These new places come as horror movies and TV shows have become extremely popular and profitable during the pandemic and have even helped some people cope better with their anxieties, according to a study published last year in the journal. Personality and Individual Differences.

Coltan Scrivner, one of the study’s authors, said horror restaurants can be a sure-fire way to have fun with scary things in painful times.

“In a horror restaurant, no one is afraid,” said Scrivner, a behavior specialist at the University of Chicago who studies morbid curiosity, or why terrifying experiences attract people. “It sends a signal that while something looks scary, it might not be that bad.”

Unlike haunted houses, horror-themed restaurants aren’t there to scare anyone; they’re scarier “Frankenweenie” than scary “Cannibal Holocaust”. The look is heavy on movie posters and the playful design.

Word games are also a big part of the experience. The Witching Hour, a food trailer that opened in July in Bentonville, Arkansas, features Jason S’morehees inspired by “Friday the 13th,” a s’mores pie “served as cold as Jason in the back of the house. Lake”. The Brewed, a Chicago café opening in January, nods to David Cronenberg’s horror film “The Brood”.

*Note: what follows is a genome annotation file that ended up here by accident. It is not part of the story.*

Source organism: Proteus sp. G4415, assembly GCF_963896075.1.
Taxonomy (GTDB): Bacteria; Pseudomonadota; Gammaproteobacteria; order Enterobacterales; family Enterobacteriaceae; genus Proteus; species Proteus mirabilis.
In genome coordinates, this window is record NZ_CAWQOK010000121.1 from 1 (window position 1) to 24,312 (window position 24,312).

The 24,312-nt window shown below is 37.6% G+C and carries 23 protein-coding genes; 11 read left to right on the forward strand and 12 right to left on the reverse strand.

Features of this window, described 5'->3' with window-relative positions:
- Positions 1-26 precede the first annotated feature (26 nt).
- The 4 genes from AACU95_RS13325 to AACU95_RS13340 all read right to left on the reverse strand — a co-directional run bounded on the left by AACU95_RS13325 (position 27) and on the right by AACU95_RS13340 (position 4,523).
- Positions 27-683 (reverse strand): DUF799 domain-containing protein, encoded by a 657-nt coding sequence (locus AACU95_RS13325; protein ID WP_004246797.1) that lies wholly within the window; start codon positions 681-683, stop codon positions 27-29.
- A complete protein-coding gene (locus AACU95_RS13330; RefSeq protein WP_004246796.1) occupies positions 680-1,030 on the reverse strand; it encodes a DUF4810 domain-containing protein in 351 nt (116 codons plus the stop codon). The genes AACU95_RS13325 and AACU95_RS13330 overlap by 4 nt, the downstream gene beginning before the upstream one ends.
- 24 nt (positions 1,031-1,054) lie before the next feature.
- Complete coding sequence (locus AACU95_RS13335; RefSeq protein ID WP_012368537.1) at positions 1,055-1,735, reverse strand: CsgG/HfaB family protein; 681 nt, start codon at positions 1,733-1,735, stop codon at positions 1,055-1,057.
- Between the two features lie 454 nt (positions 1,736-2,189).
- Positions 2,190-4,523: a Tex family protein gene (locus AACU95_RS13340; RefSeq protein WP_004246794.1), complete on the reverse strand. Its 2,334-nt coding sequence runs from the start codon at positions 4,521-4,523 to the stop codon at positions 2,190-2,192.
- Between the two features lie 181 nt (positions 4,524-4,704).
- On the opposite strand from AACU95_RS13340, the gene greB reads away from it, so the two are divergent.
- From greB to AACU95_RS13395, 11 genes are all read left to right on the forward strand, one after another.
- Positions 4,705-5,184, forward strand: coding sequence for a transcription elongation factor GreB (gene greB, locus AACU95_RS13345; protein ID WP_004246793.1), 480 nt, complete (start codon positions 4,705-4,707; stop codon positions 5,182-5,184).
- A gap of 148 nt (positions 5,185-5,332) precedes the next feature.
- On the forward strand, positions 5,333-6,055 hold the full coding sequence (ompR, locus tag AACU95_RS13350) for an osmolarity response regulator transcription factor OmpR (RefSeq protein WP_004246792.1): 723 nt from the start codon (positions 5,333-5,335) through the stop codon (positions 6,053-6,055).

At the Haunted House Restaurant in Cleveland Heights, Ohio, the vibe screams Saturday morning, not midnight grindhouse. The reception area is designed like a movie theater with a colorful mural depicting creatures like Frankenstein’s monster and Pennywise the clown. As the seafood pizza walks over to a table, the ominous musical chorus of “Jaws” plays over a loudspeaker.

Andre Scott, one of the four partners who opened the restaurant in July, doesn’t consider himself a horror fan. “I would watch a documentary before I watch a horror movie,” he said. But when choosing a theme, the vote of the partners was unanimous.

“Horror movies bring everyone together,” Scott said. “It doesn’t matter what race you are or whatever. I love it more than anything, especially with all the hatred in the world, seeing people enjoy the concept.”